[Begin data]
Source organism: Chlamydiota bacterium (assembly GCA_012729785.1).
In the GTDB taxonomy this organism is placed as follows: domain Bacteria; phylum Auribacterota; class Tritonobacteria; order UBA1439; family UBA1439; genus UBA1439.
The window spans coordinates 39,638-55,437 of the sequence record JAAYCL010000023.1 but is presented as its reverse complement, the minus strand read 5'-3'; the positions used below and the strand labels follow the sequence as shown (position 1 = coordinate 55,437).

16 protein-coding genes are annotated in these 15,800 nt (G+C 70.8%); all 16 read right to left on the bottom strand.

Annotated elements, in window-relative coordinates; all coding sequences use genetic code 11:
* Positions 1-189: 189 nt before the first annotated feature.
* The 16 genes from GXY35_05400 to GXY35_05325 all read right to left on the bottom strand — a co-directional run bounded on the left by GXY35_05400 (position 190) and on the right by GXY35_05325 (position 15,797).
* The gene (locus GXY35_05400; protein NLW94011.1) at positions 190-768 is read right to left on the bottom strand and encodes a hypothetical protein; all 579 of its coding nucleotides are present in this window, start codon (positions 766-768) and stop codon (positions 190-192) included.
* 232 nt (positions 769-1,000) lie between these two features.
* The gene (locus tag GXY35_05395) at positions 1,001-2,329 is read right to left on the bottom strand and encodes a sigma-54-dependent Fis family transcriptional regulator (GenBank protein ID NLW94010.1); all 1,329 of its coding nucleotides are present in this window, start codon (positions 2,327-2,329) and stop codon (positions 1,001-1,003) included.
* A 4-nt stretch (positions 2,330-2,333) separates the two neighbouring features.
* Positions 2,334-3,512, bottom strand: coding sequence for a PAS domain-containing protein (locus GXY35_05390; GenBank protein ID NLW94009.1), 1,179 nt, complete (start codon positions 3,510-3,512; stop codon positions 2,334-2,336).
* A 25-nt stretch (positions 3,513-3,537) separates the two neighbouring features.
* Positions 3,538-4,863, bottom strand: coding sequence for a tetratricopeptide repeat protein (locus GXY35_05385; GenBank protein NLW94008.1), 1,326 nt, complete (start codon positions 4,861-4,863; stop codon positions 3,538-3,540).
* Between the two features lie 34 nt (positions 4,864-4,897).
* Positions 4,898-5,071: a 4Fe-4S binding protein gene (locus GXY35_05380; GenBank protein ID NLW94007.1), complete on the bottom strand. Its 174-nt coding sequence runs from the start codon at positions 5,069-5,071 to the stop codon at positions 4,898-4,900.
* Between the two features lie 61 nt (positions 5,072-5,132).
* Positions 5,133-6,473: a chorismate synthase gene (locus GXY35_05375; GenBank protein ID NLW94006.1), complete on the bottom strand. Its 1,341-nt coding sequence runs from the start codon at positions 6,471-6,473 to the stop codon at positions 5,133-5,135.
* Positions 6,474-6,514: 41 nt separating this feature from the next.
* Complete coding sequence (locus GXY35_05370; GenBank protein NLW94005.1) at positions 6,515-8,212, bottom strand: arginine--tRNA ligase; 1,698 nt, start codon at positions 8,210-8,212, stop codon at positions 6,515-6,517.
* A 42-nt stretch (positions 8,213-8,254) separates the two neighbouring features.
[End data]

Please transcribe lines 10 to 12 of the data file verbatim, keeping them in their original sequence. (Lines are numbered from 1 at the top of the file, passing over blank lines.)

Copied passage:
* The gene (locus tag GXY35_05395) at positions 1,001-2,329 is read right to left on the bottom strand and encodes a sigma-54-dependent Fis family transcriptional regulator (GenBank protein ID NLW94010.1); all 1,329 of its coding nucleotides are present in this window, start codon (positions 2,327-2,329) and stop codon (positions 1,001-1,003) included.
* A 4-nt stretch (positions 2,330-2,333) separates the two neighbouring features.
* Positions 2,334-3,512, bottom strand: coding sequence for a PAS domain-containing protein (locus GXY35_05390; GenBank protein ID NLW94009.1), 1,179 nt, complete (start codon positions 3,510-3,512; stop codon positions 2,334-2,336).